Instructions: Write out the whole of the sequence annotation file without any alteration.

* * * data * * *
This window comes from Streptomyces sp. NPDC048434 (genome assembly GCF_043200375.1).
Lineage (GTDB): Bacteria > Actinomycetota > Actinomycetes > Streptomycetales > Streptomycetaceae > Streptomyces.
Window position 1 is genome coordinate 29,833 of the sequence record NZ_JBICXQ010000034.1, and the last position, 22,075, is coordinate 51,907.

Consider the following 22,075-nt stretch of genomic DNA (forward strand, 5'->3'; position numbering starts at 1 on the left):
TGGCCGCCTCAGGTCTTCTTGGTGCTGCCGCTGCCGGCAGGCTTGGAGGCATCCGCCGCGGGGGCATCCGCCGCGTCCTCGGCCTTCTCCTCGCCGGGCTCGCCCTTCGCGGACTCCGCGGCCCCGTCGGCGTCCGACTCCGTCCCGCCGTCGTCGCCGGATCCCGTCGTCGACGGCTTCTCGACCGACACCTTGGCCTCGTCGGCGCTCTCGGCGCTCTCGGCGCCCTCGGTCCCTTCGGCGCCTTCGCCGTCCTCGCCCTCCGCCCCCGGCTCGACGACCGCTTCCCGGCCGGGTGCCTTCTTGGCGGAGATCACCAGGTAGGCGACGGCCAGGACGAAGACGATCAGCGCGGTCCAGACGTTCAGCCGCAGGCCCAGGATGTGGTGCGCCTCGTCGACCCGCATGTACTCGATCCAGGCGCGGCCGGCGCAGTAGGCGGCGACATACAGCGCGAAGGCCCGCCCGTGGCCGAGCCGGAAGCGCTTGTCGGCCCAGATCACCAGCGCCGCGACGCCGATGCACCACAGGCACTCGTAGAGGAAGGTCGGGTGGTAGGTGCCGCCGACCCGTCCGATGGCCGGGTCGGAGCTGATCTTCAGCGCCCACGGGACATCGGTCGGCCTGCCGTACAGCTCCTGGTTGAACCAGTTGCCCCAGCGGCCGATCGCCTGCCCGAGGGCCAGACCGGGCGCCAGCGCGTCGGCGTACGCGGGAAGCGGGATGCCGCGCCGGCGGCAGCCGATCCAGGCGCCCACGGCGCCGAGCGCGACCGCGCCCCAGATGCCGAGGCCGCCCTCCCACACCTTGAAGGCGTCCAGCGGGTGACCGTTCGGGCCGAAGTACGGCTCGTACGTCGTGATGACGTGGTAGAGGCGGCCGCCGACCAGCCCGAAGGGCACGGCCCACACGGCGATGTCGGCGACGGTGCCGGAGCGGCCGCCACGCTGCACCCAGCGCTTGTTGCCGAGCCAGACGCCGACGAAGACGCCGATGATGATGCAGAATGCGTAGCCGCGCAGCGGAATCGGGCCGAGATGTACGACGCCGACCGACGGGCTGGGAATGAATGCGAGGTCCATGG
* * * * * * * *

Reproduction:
This window comes from Streptomyces sp. NPDC048434 (genome assembly GCF_043200375.1).
Lineage (GTDB): Bacteria > Actinomycetota > Actinomycetes > Streptomycetales > Streptomycetaceae > Streptomyces.
Window position 1 is genome coordinate 29,833 of the sequence record NZ_JBICXQ010000034.1, and the last position, 22,075, is coordinate 51,907.

Consider the following 22,075-nt stretch of genomic DNA (forward strand, 5'->3'; position numbering starts at 1 on the left):
TGGCCGCCTCAGGTCTTCTTGGTGCTGCCGCTGCCGGCAGGCTTGGAGGCATCCGCCGCGGGGGCATCCGCCGCGTCCTCGGCCTTCTCCTCGCCGGGCTCGCCCTTCGCGGACTCCGCGGCCCCGTCGGCGTCCGACTCCGTCCCGCCGTCGTCGCCGGATCCCGTCGTCGACGGCTTCTCGACCGACACCTTGGCCTCGTCGGCGCTCTCGGCGCTCTCGGCGCCCTCGGTCCCTTCGGCGCCTTCGCCGTCCTCGCCCTCCGCCCCCGGCTCGACGACCGCTTCCCGGCCGGGTGCCTTCTTGGCGGAGATCACCAGGTAGGCGACGGCCAGGACGAAGACGATCAGCGCGGTCCAGACGTTCAGCCGCAGGCCCAGGATGTGGTGCGCCTCGTCGACCCGCATGTACTCGATCCAGGCGCGGCCGGCGCAGTAGGCGGCGACATACAGCGCGAAGGCCCGCCCGTGGCCGAGCCGGAAGCGCTTGTCGGCCCAGATCACCAGCGCCGCGACGCCGATGCACCACAGGCACTCGTAGAGGAAGGTCGGGTGGTAGGTGCCGCCGACCCGTCCGATGGCCGGGTCGGAGCTGATCTTCAGCGCCCACGGGACATCGGTCGGCCTGCCGTACAGCTCCTGGTTGAACCAGTTGCCCCAGCGGCCGATCGCCTGCCCGAGGGCCAGACCGGGCGCCAGCGCGTCGGCGTACGCGGGAAGCGGGATGCCGCGCCGGCGGCAGCCGATCCAGGCGCCCACGGCGCCGAGCGCGACCGCGCCCCAGATGCCGAGGCCGCCCTCCCACACCTTGAAGGCGTCCAGCGGGTGACCGTTCGGGCCGAAGTACGGCTCGTACGTCGTGATGACGTGGTAGAGGCGGCCGCCGACCAGCCCGAAGGGCACGGCCCACACGGCGATGTCGGCGACGGTGCCGGAGCGGCCGCCACGCTGCACCCAGCGCTTGTTGCCGAGCCAGACGCCGACGAAGACGCCGATGATGATGCAGAATGCGTAGCCGCGCAGCGGAATCGGGCCGAGATGTACGACGCCGACCGACGGGCTGGGAATGAATGCGAGGTCCATGG